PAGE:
As a kid I wasn’t very disciplined and wasn’t particularly good at practicing. When I started playing at age 12 I would just pick up my guitar and try to figure stuff out by ear. Most of my progress was a result of learning by watching friends and listening to recordings but that didn’t give me the whole picture. It was pretty slow going and ultimately this hunting and gathering method left a lot of gaps in my playing and understanding.

For instance, when I was 15 I joined a band with a bunch of guys that were older than me, they wanted me in the band because I could solo from having listened to a lot of recordings, trouble was I knew hardly any chords because I only figured out the solos?

This actually led to a rather comical result in that the band would play the tune with me standing off to the side until the solo came, then I would just wail when I got a nod from the singer. After a while the singer would return to the mic and I would return to my “not soloing” corner until the next tune and my next solo.

Over my performing and teaching career I have met a lot of students in a similar place. They know bits and pieces of songs and when they get together with other players the other players don’t know the same bits and pieces and so band rehearsals go nowhere and are just frustrating. This is where a program of systematic individual practice makes the entire musical journey more rewarding for everyone.

A practice regimen is about developing a balanced program that covers all the areas needed to be a well rounded player and it requires a bit of discipline and organization. There is a big difference between hangin’ out and noodlin’ (which is an important part of learning) and a complete and balanced program of study (I did eventually learn my chords by the way).

Let’s separate some areas that need to be developed to be a complete player, these areas will help us to define a balanced and complete practice program.

  1. Technique – the physical part of playing – requires repetition and consistent development.
  2. Guitar Mechanics – Understanding how the guitar organizes itself musically.
  3. Repertoire– The music material you are working on, what excites you and what will benefit you developmentally. Songs, melodies, licks, progressions, styles, analysis etc.
  4. Reading – Do you want to learn to read on the instrument and thereby learn a broader spectrum of repertoire and be able to communicate with other instrumentalists? I would say, yes and good idea and get on a reading program.
  5. Eartraining – This can be developed during the time that you are lifting tunes from recordings as well as all the rest of your practice provided you always keep your ears open.
  6. Scales – All keys, all types with interval exercises.
  7. Chords – Including triads and rhythm forms and more.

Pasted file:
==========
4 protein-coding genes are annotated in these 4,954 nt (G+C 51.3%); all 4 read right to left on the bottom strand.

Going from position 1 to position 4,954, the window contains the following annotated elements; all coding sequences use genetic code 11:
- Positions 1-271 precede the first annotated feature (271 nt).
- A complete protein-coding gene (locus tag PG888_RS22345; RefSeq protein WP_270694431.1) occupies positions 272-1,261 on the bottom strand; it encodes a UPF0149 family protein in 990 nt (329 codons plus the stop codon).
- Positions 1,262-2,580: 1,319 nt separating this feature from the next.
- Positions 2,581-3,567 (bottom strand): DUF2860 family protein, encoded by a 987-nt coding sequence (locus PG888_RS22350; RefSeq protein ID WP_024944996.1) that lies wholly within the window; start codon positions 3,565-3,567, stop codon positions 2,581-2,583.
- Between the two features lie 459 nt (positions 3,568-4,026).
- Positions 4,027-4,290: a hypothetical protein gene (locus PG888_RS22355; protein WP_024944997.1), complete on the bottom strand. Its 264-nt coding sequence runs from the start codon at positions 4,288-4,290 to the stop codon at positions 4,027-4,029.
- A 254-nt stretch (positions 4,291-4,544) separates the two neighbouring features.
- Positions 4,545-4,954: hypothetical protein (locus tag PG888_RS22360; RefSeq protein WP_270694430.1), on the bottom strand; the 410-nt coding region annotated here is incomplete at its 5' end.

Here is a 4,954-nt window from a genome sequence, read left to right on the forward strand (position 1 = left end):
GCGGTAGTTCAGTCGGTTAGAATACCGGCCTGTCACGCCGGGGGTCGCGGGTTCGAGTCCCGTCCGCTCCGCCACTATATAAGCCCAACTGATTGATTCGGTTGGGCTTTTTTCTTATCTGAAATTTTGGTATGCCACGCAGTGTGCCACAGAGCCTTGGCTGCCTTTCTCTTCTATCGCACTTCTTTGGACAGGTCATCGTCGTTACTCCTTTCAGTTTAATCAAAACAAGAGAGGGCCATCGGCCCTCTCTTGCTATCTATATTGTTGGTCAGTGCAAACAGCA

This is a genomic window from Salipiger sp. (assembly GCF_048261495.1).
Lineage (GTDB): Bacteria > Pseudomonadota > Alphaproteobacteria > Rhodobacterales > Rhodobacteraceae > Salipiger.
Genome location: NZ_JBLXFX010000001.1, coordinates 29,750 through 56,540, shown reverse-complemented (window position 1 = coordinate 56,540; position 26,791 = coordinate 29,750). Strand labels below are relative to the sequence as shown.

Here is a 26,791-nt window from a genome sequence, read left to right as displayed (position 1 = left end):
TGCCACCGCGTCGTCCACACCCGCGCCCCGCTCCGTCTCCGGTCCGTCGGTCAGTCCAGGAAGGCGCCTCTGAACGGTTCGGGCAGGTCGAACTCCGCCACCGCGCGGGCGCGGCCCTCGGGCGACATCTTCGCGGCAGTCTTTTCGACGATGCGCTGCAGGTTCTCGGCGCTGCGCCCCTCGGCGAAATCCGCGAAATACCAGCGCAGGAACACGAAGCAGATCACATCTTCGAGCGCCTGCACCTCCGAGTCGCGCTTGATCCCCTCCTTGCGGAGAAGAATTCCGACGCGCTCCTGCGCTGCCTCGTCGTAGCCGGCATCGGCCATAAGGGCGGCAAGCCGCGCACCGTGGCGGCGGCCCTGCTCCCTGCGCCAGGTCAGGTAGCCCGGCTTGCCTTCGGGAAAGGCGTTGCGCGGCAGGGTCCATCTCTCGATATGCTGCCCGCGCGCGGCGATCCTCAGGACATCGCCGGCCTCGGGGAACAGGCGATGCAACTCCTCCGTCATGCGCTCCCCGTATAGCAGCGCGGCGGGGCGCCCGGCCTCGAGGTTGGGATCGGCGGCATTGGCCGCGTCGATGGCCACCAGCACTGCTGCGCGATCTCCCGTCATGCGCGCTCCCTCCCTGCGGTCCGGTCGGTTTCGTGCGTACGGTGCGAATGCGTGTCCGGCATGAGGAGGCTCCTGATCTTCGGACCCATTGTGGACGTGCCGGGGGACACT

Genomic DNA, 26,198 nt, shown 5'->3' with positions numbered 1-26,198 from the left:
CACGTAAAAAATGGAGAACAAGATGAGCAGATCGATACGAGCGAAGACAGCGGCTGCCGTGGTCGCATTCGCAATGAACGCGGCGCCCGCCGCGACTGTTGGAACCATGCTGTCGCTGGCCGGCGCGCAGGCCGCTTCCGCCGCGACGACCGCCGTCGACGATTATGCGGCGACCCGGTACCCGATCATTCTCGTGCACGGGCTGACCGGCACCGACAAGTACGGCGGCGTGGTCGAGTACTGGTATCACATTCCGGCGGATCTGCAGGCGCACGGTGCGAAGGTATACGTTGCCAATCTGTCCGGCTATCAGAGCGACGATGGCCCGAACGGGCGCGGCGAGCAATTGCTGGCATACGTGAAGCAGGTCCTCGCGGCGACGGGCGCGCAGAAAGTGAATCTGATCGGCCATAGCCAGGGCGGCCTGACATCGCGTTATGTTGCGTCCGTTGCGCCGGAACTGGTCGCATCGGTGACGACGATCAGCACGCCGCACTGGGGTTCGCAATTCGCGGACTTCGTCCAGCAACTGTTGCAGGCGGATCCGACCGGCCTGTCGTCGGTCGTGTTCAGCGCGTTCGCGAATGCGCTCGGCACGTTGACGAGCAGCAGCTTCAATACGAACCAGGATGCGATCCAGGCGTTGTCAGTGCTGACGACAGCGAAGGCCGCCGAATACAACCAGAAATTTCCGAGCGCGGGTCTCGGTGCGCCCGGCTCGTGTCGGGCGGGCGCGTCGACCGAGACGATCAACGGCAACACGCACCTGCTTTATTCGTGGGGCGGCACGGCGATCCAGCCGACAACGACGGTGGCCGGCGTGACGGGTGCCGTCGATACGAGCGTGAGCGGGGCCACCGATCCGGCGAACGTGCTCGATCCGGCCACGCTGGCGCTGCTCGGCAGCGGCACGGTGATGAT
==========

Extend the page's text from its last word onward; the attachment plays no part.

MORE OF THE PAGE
8. Arpeggios – All keys, all types.

Yikes, you say, that seems like a lot of practice, you are probably wondering how you can possibly accomplish all this stuff and I am going to tell you.

Task – Timeframe – Repetition

The above list and all of their sub headings are tasks and to accomplish these tasks you will obviously need time, we are going to separate this time into blocks that we will call timeframes. The timeframes will be separated into 10 minute segments and each 10 minute timeframe segment will be applied to a task.

Let’s create some sample tasks and apply timeframes for a one hour practice session.

Task Timeframe Repetitions
A Major in Open Position 10 Minutes 30
C major triads string set one 10 Minutes 20
Dominant 7th arpeggios in a Blues 10 Minutes 10
Reading to page 24 in Berklee Book 20 Minutes n/a
A minor pentatonic scales improv. 10 Minutes 5 in Each Position

So now you have spent an hour practicing, in total you have done close to 100 repetitions of various fingerings and forms and there was no need to rush. This is a practice program and template that you can now use consistently. The next day start with a review for a timeframe and then move on to some new areas never leaving behind what you have already been working on. Make sure that each area of your program moves forward progressively, avoid jumping all over the place, think of these as small programs within the overall program, microcosm and macrocosm.

Golden Rule of Practice: Never practice faster than you can think and hear.

But you ask: When do I get to play some music? You get to “play” music after you have “worked” through your practice regimen. Within this first portion of your practice you are building technique and understanding that will inform all of your music making. Think of playing music as the time you get to use the toolkit you have been building and learning to use. You will find that if you approach music in this way you will be able to cover more in your play time than you ever imagined possible.